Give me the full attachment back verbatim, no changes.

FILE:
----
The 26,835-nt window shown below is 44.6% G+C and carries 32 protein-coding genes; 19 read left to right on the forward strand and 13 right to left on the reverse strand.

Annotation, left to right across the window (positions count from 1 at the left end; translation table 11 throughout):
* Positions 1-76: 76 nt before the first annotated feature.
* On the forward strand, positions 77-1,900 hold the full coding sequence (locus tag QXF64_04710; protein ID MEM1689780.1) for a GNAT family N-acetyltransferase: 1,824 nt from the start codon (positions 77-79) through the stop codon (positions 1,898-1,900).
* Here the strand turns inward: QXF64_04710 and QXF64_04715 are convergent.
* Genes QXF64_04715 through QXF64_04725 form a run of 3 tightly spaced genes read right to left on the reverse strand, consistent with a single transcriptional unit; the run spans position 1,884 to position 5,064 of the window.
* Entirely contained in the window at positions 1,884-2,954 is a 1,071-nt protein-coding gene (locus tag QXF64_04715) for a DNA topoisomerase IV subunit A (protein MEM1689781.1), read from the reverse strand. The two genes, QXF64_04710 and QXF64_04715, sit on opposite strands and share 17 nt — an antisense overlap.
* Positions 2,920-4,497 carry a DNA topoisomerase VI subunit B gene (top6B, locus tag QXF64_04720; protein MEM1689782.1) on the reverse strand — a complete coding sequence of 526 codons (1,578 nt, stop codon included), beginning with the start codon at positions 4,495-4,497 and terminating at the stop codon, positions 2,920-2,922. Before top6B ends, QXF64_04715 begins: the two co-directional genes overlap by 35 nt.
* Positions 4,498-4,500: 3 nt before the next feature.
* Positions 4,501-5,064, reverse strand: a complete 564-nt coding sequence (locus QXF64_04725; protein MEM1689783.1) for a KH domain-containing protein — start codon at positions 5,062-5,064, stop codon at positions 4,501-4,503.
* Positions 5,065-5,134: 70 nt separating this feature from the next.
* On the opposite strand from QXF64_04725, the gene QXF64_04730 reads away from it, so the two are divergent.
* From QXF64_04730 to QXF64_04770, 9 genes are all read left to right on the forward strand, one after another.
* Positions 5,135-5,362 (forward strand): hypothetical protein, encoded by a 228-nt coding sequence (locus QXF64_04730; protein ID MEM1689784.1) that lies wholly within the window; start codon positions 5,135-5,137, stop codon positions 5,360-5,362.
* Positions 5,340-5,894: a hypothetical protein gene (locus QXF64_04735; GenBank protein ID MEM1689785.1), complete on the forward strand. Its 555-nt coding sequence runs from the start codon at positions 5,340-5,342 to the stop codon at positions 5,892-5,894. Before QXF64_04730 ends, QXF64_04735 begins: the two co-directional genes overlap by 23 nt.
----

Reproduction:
The 26,835-nt window shown below is 44.6% G+C and carries 32 protein-coding genes; 19 read left to right on the forward strand and 13 right to left on the reverse strand.

Annotation, left to right across the window (positions count from 1 at the left end; translation table 11 throughout):
* Positions 1-76: 76 nt before the first annotated feature.
* On the forward strand, positions 77-1,900 hold the full coding sequence (locus tag QXF64_04710; protein ID MEM1689780.1) for a GNAT family N-acetyltransferase: 1,824 nt from the start codon (positions 77-79) through the stop codon (positions 1,898-1,900).
* Here the strand turns inward: QXF64_04710 and QXF64_04715 are convergent.
* Genes QXF64_04715 through QXF64_04725 form a run of 3 tightly spaced genes read right to left on the reverse strand, consistent with a single transcriptional unit; the run spans position 1,884 to position 5,064 of the window.
* Entirely contained in the window at positions 1,884-2,954 is a 1,071-nt protein-coding gene (locus tag QXF64_04715) for a DNA topoisomerase IV subunit A (protein MEM1689781.1), read from the reverse strand. The two genes, QXF64_04710 and QXF64_04715, sit on opposite strands and share 17 nt — an antisense overlap.
* Positions 2,920-4,497 carry a DNA topoisomerase VI subunit B gene (top6B, locus tag QXF64_04720; protein MEM1689782.1) on the reverse strand — a complete coding sequence of 526 codons (1,578 nt, stop codon included), beginning with the start codon at positions 4,495-4,497 and terminating at the stop codon, positions 2,920-2,922. Before top6B ends, QXF64_04715 begins: the two co-directional genes overlap by 35 nt.
* Positions 4,498-4,500: 3 nt before the next feature.
* Positions 4,501-5,064, reverse strand: a complete 564-nt coding sequence (locus QXF64_04725; protein MEM1689783.1) for a KH domain-containing protein — start codon at positions 5,062-5,064, stop codon at positions 4,501-4,503.
* Positions 5,065-5,134: 70 nt separating this feature from the next.
* On the opposite strand from QXF64_04725, the gene QXF64_04730 reads away from it, so the two are divergent.
* From QXF64_04730 to QXF64_04770, 9 genes are all read left to right on the forward strand, one after another.
* Positions 5,135-5,362 (forward strand): hypothetical protein, encoded by a 228-nt coding sequence (locus QXF64_04730; protein ID MEM1689784.1) that lies wholly within the window; start codon positions 5,135-5,137, stop codon positions 5,360-5,362.
* Positions 5,340-5,894: a hypothetical protein gene (locus QXF64_04735; GenBank protein ID MEM1689785.1), complete on the forward strand. Its 555-nt coding sequence runs from the start codon at positions 5,340-5,342 to the stop codon at positions 5,892-5,894. Before QXF64_04730 ends, QXF64_04735 begins: the two co-directional genes overlap by 23 nt.